Testament of Youth

Testament of Youth is based on the First World War memoir of the same name, which was written by Vera Brittain.  The novel has been widely proclaimed as a classic, as it represented the one female voice among a plethora of males ones looking at the war.  It has previously been presented as a TV production, but this is the first time it has made its way to the big screen, under the direction of James Kent.

Vera Brittain spent her childhood growing up in a wealthy family, who like most families of the time, expected her to eventually find a man and settle down.  She however, has very different plans, instead wishing to go to Oxford to study.  Through her own intelligence and force of will she achieves that goal, but just as she starts, the First World War breaks out and her brother, fiance and close friends are dragged into it.  Feeling abandoned back home, she decides she needs to help and walks away from Oxford in order to become a nurse and do her bit for the war effort.

As you can imagine, this is not a happy film.  People die and life is tough.  However, it gives a perspective on the war that we very rarely see, at least not in this depth.  This focuses on the people left behind and while there are shots of the front, they are few and far between.  Instead we see Vera deal with the fact that life in Britain goes on, her fellow nurses still gossip and laugh, and she can’t deal with the fact that she has to stay at home.  Alicia Vikander plays that perfectly.  She has a constant nervous energy to her, as she awakes each morning terrified of what she might hear that day. She also does a remarkable job with the accent, to the extent that I was unaware she was actually Swedish until the film ended.  I’m sure if you go back and analyse in-depth it will slip on occasion, but on a standard watch through, I saw nothing wrong with it.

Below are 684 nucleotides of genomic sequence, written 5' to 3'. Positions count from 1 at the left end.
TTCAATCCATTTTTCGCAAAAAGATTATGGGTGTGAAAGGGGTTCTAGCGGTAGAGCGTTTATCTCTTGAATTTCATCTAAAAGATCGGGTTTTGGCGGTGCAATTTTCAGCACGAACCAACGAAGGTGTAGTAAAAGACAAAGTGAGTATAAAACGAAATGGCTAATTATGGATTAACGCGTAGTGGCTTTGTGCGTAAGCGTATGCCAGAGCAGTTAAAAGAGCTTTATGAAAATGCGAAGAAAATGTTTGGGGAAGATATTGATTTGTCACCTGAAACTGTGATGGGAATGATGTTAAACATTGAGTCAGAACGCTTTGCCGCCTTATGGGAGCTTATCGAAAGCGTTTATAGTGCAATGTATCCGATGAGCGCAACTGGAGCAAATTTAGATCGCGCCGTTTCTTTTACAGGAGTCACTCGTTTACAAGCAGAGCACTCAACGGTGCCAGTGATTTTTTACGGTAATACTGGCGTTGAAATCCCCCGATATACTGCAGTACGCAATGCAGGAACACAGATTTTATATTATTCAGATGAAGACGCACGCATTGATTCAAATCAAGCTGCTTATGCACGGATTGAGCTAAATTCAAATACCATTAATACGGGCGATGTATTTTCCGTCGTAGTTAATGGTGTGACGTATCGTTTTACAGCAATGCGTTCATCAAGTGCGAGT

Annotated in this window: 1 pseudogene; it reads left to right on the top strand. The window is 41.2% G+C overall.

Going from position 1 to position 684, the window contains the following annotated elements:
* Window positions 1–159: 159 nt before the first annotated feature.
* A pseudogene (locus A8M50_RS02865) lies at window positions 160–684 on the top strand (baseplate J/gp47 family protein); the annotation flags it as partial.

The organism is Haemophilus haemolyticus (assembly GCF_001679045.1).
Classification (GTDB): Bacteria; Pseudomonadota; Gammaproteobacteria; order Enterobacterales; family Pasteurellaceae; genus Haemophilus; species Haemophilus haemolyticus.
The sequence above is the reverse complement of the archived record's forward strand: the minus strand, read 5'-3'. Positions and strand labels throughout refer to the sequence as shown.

Elsewhere, Kit Harrington finally steps out from Game of Thrones and rubbish like Pompeii to show himself as a strong actor.  His character, Vera’s fiancée Roland Leighton, is charmingly lost in the world.  Unsure how to deal with this new relationship and an obvious romantic at heart.  However, when he goes off to war and returns as a different man, Harrington has no problem depicting a person who has been deeply scarred by what he has seen.  You can see him fighting what appears to be a mild form of shell shock, but that he is losing the battle and it is only with the help of Vera that he is able to get through and find the part of him that he left behind when he first went to war.

More than anything else, this feels like an important film.  It shines a light on issues that are often forgotten about the great war and introduces Vera Brittain and her life to a whole new host of people.  It is therefore great to see that the film at least comes close to capturing that.  It shows a strong, young women trying to find a place in a world that doesn’t quite yet have a place for her and despite all the odds being against her and the tragedy that the date of a her birth insures she must go through, she manages to do that.  It’s not happy Sunday afternoon viewing and you will come out feeling emotionally drained and as if you have been through the ringer, but Testament of Youth is still an important film, that you should see.

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